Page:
when Hitler was an out-of-work house-painter whom nobody had heard of.
One would then find that though antisemitism is sufficiently in evidence
now, it is probably LESS prevalent in England than it was thirty years
ago. It is true that antisemitism as a fully thought-out racial or
religious doctrine has never flourished in England. There has never been
much feeling against inter-marriage, or against Jews taking a prominent
part in public life. Nevertheless, thirty years ago it was accepted more
or less as a law of nature that a Jew was a figure of fun and--though
superior in intelligence--slightly deficient in "character". In theory a
Jew suffered from no legal disabilities, but in effect he was debarred
from certain professions. He would probably not have been accepted as an
officer in the navy, for instance, nor in what is called a "smart"
regiment in the army. A Jewish boy at a public school almost invariably
had a bad time. He could, of course, live down his Jewishness if he was
exceptionally charming or athletic, but it was an initial disability
comparable to a stammer or a birthmark. Wealthy Jews tended to disguise
themselves under aristocratic English or Scottish names, and to the
average person it seemed quite natural that they should do this, just as
it seems natural for a criminal to change his identity if possible.
About twenty years ago, in Rangoon, I was getting into a taxi with a
friend when a small ragged boy of fair complexion rushed up to us and
began a complicated story about having arrived from Colombo on a ship
and wanting money to get back. His manner and appearance were difficult
to "place", and I said to him:

"You speak very good English. What nationality are you?"

He answered eagerly in his chi-chi accent: "I am a JOO, sir!"

And I remember turning to my companion and saying, only partly in joke,
"He admits it openly." All the Jews I had known till then were people
who were ashamed of being Jews, or at any rate preferred not to talk
about their ancestry, and if forced to do so tended to use the word

The working-class attitude was no better. The Jew who grew up in
Whitechapel took it for granted that he would be assaulted, or at least
hooted at, if he ventured into one of the Christian slums nearby, and
the "Jew joke" of the music halls and the comic papers was almost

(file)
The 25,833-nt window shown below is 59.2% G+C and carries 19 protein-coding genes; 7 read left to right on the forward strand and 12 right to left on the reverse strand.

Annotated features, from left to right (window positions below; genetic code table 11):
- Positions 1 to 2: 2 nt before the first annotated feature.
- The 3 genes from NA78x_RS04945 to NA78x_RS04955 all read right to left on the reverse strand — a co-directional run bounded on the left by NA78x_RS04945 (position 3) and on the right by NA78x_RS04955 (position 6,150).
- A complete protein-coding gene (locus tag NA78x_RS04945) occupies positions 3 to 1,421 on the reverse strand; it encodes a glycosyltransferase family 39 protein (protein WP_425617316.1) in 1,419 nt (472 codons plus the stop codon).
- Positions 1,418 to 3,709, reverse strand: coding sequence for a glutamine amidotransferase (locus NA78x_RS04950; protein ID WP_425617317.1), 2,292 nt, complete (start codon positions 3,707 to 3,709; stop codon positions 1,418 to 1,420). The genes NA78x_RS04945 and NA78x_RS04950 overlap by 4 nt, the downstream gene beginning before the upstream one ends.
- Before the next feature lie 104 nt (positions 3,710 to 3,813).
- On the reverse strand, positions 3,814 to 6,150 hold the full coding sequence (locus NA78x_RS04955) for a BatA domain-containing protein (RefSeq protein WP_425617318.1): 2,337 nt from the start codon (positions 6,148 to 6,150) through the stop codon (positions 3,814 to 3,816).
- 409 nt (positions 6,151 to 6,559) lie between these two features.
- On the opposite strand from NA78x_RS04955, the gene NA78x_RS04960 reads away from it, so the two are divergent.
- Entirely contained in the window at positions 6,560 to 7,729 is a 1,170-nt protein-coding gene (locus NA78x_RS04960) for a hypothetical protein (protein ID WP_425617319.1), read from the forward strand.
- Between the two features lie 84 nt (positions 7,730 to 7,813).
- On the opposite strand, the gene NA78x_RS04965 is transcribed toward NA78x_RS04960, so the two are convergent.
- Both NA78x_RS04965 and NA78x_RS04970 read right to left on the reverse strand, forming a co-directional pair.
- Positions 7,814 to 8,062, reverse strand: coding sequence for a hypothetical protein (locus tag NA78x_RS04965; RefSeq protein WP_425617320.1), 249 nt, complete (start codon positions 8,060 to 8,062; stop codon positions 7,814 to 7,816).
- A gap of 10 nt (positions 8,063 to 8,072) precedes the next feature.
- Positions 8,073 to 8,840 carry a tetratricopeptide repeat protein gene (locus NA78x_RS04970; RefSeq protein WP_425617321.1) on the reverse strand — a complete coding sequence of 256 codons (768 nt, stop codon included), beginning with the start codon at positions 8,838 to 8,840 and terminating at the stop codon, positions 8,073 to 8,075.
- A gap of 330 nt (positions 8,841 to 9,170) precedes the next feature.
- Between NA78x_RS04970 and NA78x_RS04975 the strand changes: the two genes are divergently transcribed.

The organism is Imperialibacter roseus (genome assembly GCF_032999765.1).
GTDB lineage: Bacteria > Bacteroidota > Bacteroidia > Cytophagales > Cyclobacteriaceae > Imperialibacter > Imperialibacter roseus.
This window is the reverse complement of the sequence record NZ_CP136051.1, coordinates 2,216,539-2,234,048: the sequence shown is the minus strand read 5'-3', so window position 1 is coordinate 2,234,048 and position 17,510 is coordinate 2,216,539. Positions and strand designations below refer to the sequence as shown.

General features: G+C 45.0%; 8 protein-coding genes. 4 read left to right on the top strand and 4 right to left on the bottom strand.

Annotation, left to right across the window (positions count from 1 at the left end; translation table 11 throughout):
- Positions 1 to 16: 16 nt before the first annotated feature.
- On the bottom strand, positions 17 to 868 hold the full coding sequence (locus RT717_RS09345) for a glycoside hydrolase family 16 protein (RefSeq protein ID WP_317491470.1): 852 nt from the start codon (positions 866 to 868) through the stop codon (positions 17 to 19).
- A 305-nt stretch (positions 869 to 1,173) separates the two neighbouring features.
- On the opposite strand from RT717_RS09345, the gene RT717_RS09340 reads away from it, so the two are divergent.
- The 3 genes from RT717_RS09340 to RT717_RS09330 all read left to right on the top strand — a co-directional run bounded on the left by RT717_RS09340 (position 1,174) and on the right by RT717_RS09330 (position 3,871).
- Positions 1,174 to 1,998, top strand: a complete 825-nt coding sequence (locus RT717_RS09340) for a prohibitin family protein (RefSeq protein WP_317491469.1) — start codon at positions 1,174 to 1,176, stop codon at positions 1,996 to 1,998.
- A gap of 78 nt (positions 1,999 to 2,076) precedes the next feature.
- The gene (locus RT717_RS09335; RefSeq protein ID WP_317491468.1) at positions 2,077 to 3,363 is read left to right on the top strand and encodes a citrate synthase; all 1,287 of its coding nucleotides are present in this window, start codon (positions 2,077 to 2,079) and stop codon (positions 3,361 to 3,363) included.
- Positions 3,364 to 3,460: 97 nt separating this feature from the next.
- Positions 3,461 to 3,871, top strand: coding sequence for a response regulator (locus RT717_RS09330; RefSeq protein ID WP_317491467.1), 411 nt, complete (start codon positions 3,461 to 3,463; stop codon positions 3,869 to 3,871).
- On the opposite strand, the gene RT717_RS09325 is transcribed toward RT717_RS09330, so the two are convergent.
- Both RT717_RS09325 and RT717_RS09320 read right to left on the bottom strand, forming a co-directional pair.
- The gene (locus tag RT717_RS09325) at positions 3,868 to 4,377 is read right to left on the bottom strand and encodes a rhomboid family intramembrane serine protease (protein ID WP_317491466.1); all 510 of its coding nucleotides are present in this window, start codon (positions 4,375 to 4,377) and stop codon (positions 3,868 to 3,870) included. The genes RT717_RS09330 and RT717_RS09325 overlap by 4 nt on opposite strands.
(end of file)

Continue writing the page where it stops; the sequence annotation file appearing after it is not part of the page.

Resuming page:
consistently ill-natured. [Note at end of paragraph] There was also
literary Jew-baiting, which in the hands of Belloc, Chesterton and their
followers reached an almost continental level of scurrility. Non-Catholic
writers were sometimes guilty of the same thing in a milder form. There
has been a perceptible antisemitic strain in English literature from
Chaucer onwards, and without even getting up from this table to consult a
book I can think of passages which IF WRITTEN NOW would be stigmatised as
antisemitism, in the works of Shakespeare, Smollett, Thackeray, Bernard
Shaw, H. G. Wells, T. S. Eliot, Aldous Huxley and various others. Offhand,
the only English writers I can think of who, before the days of Hitler,
made a definite effort to stick up for Jews are Dickens and Charles Reade.
And however little the average intellectual may have agreed with the
opinions of Belloc and Chesterton, he did not acutely disapprove of
them. Chesterton's endless tirades against Jews, which he thrust into
stories and essays upon the flimsiest pretexts, never got him into
trouble--indeed Chesterton was one of the most generally respected
figures in English literary life. Anyone who wrote in that strain NOW
would bring down a storm of abuse upon himself, or more probably would
find it impossible to get his writings published.

[Note: It is interesting to compare the "Jew joke" with that other
stand-by of the music halls, the "Scotch joke", which superficially it
resembles. Occasionally a story is told (e.g. the Jew and the Scotsman who